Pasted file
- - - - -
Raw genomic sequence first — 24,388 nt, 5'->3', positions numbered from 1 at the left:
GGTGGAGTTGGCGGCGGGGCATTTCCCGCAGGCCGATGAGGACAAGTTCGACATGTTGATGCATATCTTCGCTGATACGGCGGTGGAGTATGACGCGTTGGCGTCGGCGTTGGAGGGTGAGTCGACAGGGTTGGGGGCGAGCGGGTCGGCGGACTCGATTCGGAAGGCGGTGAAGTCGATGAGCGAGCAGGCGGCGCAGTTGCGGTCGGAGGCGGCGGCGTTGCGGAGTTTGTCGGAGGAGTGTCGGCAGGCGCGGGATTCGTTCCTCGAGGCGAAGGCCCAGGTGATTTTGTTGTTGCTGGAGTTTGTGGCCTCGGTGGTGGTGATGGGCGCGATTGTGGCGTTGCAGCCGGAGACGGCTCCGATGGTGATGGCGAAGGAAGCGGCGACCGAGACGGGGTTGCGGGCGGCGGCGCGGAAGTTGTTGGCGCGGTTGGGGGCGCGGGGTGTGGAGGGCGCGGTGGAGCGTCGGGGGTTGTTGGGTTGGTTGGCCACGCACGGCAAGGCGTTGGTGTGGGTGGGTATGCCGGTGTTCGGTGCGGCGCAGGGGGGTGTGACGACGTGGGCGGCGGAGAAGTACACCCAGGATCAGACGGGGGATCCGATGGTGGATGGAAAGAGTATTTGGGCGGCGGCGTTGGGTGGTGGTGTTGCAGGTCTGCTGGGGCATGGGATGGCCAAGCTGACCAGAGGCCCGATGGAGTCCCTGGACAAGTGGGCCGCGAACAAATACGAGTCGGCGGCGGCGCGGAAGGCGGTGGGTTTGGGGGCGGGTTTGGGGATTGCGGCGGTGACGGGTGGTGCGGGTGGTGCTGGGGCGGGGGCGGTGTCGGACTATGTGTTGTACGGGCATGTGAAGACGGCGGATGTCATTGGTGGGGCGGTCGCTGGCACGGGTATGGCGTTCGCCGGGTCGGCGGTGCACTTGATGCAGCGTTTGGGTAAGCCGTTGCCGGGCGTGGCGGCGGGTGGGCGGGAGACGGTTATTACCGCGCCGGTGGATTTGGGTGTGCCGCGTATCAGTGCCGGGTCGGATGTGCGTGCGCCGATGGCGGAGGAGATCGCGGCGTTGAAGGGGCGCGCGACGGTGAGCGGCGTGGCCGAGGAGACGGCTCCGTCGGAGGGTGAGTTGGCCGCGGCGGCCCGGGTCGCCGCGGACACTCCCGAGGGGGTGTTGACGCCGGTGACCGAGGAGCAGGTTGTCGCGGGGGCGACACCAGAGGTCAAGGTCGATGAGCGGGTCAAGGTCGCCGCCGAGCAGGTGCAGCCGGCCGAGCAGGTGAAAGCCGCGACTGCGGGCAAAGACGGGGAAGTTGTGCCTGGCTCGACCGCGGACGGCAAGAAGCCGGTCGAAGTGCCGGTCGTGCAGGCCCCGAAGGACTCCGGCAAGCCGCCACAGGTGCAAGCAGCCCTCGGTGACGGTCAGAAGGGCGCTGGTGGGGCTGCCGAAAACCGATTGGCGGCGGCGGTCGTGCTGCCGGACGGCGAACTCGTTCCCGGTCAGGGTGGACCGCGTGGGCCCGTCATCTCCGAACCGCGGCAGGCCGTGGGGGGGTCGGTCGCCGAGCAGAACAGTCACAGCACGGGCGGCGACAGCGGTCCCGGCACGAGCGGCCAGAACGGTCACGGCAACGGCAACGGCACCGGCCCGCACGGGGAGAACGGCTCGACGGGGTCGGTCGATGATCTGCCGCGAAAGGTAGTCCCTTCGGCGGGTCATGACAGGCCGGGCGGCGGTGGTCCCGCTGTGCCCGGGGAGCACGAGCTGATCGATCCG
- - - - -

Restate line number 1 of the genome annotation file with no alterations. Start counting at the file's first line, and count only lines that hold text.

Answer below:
Raw genomic sequence first — 24,388 nt, 5'->3', positions numbered from 1 at the left: